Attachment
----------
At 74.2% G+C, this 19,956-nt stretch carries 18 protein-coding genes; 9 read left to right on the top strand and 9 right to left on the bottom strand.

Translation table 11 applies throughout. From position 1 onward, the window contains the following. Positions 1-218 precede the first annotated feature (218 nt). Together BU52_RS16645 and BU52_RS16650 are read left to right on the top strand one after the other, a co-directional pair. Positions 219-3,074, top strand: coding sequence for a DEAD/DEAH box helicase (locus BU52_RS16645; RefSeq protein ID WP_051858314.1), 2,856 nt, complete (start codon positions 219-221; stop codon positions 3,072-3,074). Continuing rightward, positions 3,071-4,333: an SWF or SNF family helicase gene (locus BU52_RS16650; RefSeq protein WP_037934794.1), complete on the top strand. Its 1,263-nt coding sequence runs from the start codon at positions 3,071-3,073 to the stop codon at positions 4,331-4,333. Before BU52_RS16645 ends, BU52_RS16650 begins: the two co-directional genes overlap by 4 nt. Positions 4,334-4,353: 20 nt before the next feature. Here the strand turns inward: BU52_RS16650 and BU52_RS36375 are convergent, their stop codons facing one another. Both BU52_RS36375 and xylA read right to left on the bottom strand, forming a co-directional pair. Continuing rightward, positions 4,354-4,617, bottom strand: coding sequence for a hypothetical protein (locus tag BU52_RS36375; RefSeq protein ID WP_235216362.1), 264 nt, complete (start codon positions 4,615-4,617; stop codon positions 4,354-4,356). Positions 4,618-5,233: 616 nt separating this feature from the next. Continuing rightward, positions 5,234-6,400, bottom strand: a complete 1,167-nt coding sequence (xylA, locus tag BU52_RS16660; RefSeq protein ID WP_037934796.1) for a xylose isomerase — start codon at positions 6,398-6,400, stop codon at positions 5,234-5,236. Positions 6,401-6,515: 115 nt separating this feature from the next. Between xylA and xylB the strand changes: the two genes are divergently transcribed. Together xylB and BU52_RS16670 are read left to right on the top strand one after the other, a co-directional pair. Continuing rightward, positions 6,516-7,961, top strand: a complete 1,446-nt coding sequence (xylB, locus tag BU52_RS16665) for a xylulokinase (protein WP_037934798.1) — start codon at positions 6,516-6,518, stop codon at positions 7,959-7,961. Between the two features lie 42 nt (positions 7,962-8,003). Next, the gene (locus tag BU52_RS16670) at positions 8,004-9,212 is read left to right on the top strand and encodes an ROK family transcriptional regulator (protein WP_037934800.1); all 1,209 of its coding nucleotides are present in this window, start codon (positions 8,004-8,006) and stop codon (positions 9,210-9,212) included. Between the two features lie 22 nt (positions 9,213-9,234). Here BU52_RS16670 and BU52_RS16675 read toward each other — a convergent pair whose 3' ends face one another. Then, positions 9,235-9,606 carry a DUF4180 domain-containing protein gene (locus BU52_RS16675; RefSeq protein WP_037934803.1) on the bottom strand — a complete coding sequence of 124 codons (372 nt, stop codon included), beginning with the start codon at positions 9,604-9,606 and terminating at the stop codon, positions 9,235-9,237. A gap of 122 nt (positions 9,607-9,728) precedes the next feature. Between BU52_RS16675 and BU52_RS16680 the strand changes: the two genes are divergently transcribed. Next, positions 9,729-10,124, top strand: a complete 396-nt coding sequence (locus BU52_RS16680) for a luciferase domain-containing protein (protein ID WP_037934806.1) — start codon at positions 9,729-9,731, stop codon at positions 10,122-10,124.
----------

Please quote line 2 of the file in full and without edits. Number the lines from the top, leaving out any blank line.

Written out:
Translation table 11 applies throughout. From position 1 onward, the window contains the following. Positions 1-218 precede the first annotated feature (218 nt). Together BU52_RS16645 and BU52_RS16650 are read left to right on the top strand one after the other, a co-directional pair. Positions 219-3,074, top strand: coding sequence for a DEAD/DEAH box helicase (locus BU52_RS16645; RefSeq protein ID WP_051858314.1), 2,856 nt, complete (start codon positions 219-221; stop codon positions 3,072-3,074). Continuing rightward, positions 3,071-4,333: an SWF or SNF family helicase gene (locus BU52_RS16650; RefSeq protein WP_037934794.1), complete on the top strand. Its 1,263-nt coding sequence runs from the start codon at positions 3,071-3,073 to the stop codon at positions 4,331-4,333. Before BU52_RS16645 ends, BU52_RS16650 begins: the two co-directional genes overlap by 4 nt. Positions 4,334-4,353: 20 nt before the next feature. Here the strand turns inward: BU52_RS16650 and BU52_RS36375 are convergent, their stop codons facing one another. Both BU52_RS36375 and xylA read right to left on the bottom strand, forming a co-directional pair. Continuing rightward, positions 4,354-4,617, bottom strand: coding sequence for a hypothetical protein (locus tag BU52_RS36375; RefSeq protein ID WP_235216362.1), 264 nt, complete (start codon positions 4,615-4,617; stop codon positions 4,354-4,356). Positions 4,618-5,233: 616 nt separating this feature from the next. Continuing rightward, positions 5,234-6,400, bottom strand: a complete 1,167-nt coding sequence (xylA, locus tag BU52_RS16660; RefSeq protein ID WP_037934796.1) for a xylose isomerase — start codon at positions 6,398-6,400, stop codon at positions 5,234-5,236. Positions 6,401-6,515: 115 nt separating this feature from the next. Between xylA and xylB the strand changes: the two genes are divergently transcribed. Together xylB and BU52_RS16670 are read left to right on the top strand one after the other, a co-directional pair. Continuing rightward, positions 6,516-7,961, top strand: a complete 1,446-nt coding sequence (xylB, locus tag BU52_RS16665) for a xylulokinase (protein WP_037934798.1) — start codon at positions 6,516-6,518, stop codon at positions 7,959-7,961. Between the two features lie 42 nt (positions 7,962-8,003). Next, the gene (locus tag BU52_RS16670) at positions 8,004-9,212 is read left to right on the top strand and encodes an ROK family transcriptional regulator (protein WP_037934800.1); all 1,209 of its coding nucleotides are present in this window, start codon (positions 8,004-8,006) and stop codon (positions 9,210-9,212) included. Between the two features lie 22 nt (positions 9,213-9,234). Here BU52_RS16670 and BU52_RS16675 read toward each other — a convergent pair whose 3' ends face one another. Then, positions 9,235-9,606 carry a DUF4180 domain-containing protein gene (locus BU52_RS16675; RefSeq protein WP_037934803.1) on the bottom strand — a complete coding sequence of 124 codons (372 nt, stop codon included), beginning with the start codon at positions 9,604-9,606 and terminating at the stop codon, positions 9,235-9,237. A gap of 122 nt (positions 9,607-9,728) precedes the next feature. Between BU52_RS16675 and BU52_RS16680 the strand changes: the two genes are divergently transcribed. Next, positions 9,729-10,124, top strand: a complete 396-nt coding sequence (locus BU52_RS16680) for a luciferase domain-containing protein (protein ID WP_037934806.1) — start codon at positions 9,729-9,731, stop codon at positions 10,122-10,124.